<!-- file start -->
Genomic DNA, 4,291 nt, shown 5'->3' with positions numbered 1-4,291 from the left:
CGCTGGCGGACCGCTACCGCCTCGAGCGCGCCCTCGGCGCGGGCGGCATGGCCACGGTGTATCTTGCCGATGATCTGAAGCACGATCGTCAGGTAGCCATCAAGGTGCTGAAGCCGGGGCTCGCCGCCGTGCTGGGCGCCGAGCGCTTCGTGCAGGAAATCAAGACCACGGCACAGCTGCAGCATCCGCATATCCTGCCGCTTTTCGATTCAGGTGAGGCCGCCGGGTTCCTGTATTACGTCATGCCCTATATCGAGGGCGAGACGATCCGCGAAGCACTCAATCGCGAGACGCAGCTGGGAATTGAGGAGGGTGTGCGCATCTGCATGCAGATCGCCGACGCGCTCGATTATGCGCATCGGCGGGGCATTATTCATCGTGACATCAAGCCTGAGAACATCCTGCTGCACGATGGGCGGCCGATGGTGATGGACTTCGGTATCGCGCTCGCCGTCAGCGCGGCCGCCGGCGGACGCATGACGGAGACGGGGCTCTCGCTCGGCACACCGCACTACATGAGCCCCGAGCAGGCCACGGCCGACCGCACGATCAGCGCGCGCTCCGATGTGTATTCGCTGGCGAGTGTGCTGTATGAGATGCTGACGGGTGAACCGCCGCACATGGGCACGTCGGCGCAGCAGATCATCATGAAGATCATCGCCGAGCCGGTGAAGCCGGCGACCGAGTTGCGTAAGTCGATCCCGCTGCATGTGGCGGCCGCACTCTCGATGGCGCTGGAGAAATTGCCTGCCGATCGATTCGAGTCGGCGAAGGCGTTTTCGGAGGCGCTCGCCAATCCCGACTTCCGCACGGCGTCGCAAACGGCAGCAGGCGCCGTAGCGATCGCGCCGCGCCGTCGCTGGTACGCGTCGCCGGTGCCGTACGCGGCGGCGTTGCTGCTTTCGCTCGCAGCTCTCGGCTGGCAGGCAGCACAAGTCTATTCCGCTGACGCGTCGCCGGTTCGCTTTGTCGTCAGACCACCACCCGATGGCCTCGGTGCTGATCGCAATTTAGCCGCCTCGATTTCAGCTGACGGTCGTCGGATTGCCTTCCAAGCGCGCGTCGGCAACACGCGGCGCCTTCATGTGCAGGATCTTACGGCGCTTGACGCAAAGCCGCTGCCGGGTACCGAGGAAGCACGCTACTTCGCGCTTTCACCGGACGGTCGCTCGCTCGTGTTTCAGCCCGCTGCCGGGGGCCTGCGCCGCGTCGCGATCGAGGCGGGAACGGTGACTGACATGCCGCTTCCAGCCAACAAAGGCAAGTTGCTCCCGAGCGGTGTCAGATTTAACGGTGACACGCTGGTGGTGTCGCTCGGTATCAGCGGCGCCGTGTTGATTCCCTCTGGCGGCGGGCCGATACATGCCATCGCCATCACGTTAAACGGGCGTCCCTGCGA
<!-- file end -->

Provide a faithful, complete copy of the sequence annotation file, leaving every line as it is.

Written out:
Genomic DNA, 4,291 nt, shown 5'->3' with positions numbered 1-4,291 from the left:
CGCTGGCGGACCGCTACCGCCTCGAGCGCGCCCTCGGCGCGGGCGGCATGGCCACGGTGTATCTTGCCGATGATCTGAAGCACGATCGTCAGGTAGCCATCAAGGTGCTGAAGCCGGGGCTCGCCGCCGTGCTGGGCGCCGAGCGCTTCGTGCAGGAAATCAAGACCACGGCACAGCTGCAGCATCCGCATATCCTGCCGCTTTTCGATTCAGGTGAGGCCGCCGGGTTCCTGTATTACGTCATGCCCTATATCGAGGGCGAGACGATCCGCGAAGCACTCAATCGCGAGACGCAGCTGGGAATTGAGGAGGGTGTGCGCATCTGCATGCAGATCGCCGACGCGCTCGATTATGCGCATCGGCGGGGCATTATTCATCGTGACATCAAGCCTGAGAACATCCTGCTGCACGATGGGCGGCCGATGGTGATGGACTTCGGTATCGCGCTCGCCGTCAGCGCGGCCGCCGGCGGACGCATGACGGAGACGGGGCTCTCGCTCGGCACACCGCACTACATGAGCCCCGAGCAGGCCACGGCCGACCGCACGATCAGCGCGCGCTCCGATGTGTATTCGCTGGCGAGTGTGCTGTATGAGATGCTGACGGGTGAACCGCCGCACATGGGCACGTCGGCGCAGCAGATCATCATGAAGATCATCGCCGAGCCGGTGAAGCCGGCGACCGAGTTGCGTAAGTCGATCCCGCTGCATGTGGCGGCCGCACTCTCGATGGCGCTGGAGAAATTGCCTGCCGATCGATTCGAGTCGGCGAAGGCGTTTTCGGAGGCGCTCGCCAATCCCGACTTCCGCACGGCGTCGCAAACGGCAGCAGGCGCCGTAGCGATCGCGCCGCGCCGTCGCTGGTACGCGTCGCCGGTGCCGTACGCGGCGGCGTTGCTGCTTTCGCTCGCAGCTCTCGGCTGGCAGGCAGCACAAGTCTATTCCGCTGACGCGTCGCCGGTTCGCTTTGTCGTCAGACCACCACCCGATGGCCTCGGTGCTGATCGCAATTTAGCCGCCTCGATTTCAGCTGACGGTCGTCGGATTGCCTTCCAAGCGCGCGTCGGCAACACGCGGCGCCTTCATGTGCAGGATCTTACGGCGCTTGACGCAAAGCCGCTGCCGGGTACCGAGGAAGCACGCTACTTCGCGCTTTCACCGGACGGTCGCTCGCTCGTGTTTCAGCCCGCTGCCGGGGGCCTGCGCCGCGTCGCGATCGAGGCGGGAACGGTGACTGACATGCCGCTTCCAGCCAACAAAGGCAAGTTGCTCCCGAGCGGTGTCAGATTTAACGGTGACACGCTGGTGGTGTCGCTCGGTATCAGCGGCGCCGTGTTGATTCCCTCTGGCGGCGGGCCGATACATGCCATCGCCATCACGTTAAACGGGCGTCCCTGCGA